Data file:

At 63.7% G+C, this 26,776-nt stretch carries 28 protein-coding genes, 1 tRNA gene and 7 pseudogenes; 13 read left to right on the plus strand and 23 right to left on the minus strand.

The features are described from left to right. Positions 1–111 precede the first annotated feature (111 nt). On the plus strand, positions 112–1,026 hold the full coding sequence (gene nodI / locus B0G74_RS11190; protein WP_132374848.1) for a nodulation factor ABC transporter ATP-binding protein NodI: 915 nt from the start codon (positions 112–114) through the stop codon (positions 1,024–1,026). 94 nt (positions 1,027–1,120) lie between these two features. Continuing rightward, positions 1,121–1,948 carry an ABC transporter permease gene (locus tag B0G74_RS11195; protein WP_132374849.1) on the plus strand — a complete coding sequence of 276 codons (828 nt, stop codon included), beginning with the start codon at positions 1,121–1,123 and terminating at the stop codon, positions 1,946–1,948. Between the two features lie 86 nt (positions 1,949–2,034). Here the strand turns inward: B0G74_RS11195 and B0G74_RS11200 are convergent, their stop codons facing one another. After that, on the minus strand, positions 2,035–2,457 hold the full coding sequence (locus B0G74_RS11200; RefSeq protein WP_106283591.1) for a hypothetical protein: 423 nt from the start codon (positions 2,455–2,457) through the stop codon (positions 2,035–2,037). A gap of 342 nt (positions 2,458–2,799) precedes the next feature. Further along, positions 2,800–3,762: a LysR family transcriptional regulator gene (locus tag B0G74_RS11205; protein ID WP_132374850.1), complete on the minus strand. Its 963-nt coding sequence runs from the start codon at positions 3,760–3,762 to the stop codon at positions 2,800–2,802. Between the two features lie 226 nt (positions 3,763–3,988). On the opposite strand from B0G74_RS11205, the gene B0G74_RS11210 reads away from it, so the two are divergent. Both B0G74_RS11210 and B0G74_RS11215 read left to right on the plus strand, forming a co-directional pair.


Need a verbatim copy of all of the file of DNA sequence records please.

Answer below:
At 63.7% G+C, this 26,776-nt stretch carries 28 protein-coding genes, 1 tRNA gene and 7 pseudogenes; 13 read left to right on the plus strand and 23 right to left on the minus strand.

The features are described from left to right. Positions 1–111 precede the first annotated feature (111 nt). On the plus strand, positions 112–1,026 hold the full coding sequence (gene nodI / locus B0G74_RS11190; protein WP_132374848.1) for a nodulation factor ABC transporter ATP-binding protein NodI: 915 nt from the start codon (positions 112–114) through the stop codon (positions 1,024–1,026). 94 nt (positions 1,027–1,120) lie between these two features. Continuing rightward, positions 1,121–1,948 carry an ABC transporter permease gene (locus tag B0G74_RS11195; protein WP_132374849.1) on the plus strand — a complete coding sequence of 276 codons (828 nt, stop codon included), beginning with the start codon at positions 1,121–1,123 and terminating at the stop codon, positions 1,946–1,948. Between the two features lie 86 nt (positions 1,949–2,034). Here the strand turns inward: B0G74_RS11195 and B0G74_RS11200 are convergent, their stop codons facing one another. After that, on the minus strand, positions 2,035–2,457 hold the full coding sequence (locus B0G74_RS11200; RefSeq protein WP_106283591.1) for a hypothetical protein: 423 nt from the start codon (positions 2,455–2,457) through the stop codon (positions 2,035–2,037). A gap of 342 nt (positions 2,458–2,799) precedes the next feature. Further along, positions 2,800–3,762: a LysR family transcriptional regulator gene (locus tag B0G74_RS11205; protein ID WP_132374850.1), complete on the minus strand. Its 963-nt coding sequence runs from the start codon at positions 3,760–3,762 to the stop codon at positions 2,800–2,802. Between the two features lie 226 nt (positions 3,763–3,988). On the opposite strand from B0G74_RS11205, the gene B0G74_RS11210 reads away from it, so the two are divergent. Both B0G74_RS11210 and B0G74_RS11215 read left to right on the plus strand, forming a co-directional pair.